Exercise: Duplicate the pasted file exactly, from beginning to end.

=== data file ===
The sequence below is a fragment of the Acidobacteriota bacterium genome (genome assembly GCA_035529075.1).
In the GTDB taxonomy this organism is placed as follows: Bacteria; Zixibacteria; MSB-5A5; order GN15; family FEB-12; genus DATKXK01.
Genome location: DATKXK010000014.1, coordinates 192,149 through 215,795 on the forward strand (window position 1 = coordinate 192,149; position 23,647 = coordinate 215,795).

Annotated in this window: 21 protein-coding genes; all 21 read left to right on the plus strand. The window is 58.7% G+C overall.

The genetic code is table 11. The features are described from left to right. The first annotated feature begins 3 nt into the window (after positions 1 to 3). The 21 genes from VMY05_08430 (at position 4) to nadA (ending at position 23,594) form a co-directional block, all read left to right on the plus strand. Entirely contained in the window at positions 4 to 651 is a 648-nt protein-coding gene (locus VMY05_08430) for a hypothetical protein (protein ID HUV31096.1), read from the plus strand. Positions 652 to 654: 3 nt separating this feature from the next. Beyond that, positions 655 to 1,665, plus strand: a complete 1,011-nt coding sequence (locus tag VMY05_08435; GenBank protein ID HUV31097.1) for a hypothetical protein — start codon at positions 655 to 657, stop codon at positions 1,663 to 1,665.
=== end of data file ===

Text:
The sequence below is a fragment of the Acidobacteriota bacterium genome (genome assembly GCA_035529075.1).
In the GTDB taxonomy this organism is placed as follows: Bacteria; Zixibacteria; MSB-5A5; order GN15; family FEB-12; genus DATKXK01.
Genome location: DATKXK010000014.1, coordinates 192,149 through 215,795 on the forward strand (window position 1 = coordinate 192,149; position 23,647 = coordinate 215,795).

Annotated in this window: 21 protein-coding genes; all 21 read left to right on the plus strand. The window is 58.7% G+C overall.

The genetic code is table 11. The features are described from left to right. The first annotated feature begins 3 nt into the window (after positions 1 to 3). The 21 genes from VMY05_08430 (at position 4) to nadA (ending at position 23,594) form a co-directional block, all read left to right on the plus strand. Entirely contained in the window at positions 4 to 651 is a 648-nt protein-coding gene (locus VMY05_08430) for a hypothetical protein (protein ID HUV31096.1), read from the plus strand. Positions 652 to 654: 3 nt separating this feature from the next. Beyond that, positions 655 to 1,665, plus strand: a complete 1,011-nt coding sequence (locus tag VMY05_08435; GenBank protein ID HUV31097.1) for a hypothetical protein — start codon at positions 655 to 657, stop codon at positions 1,663 to 1,665.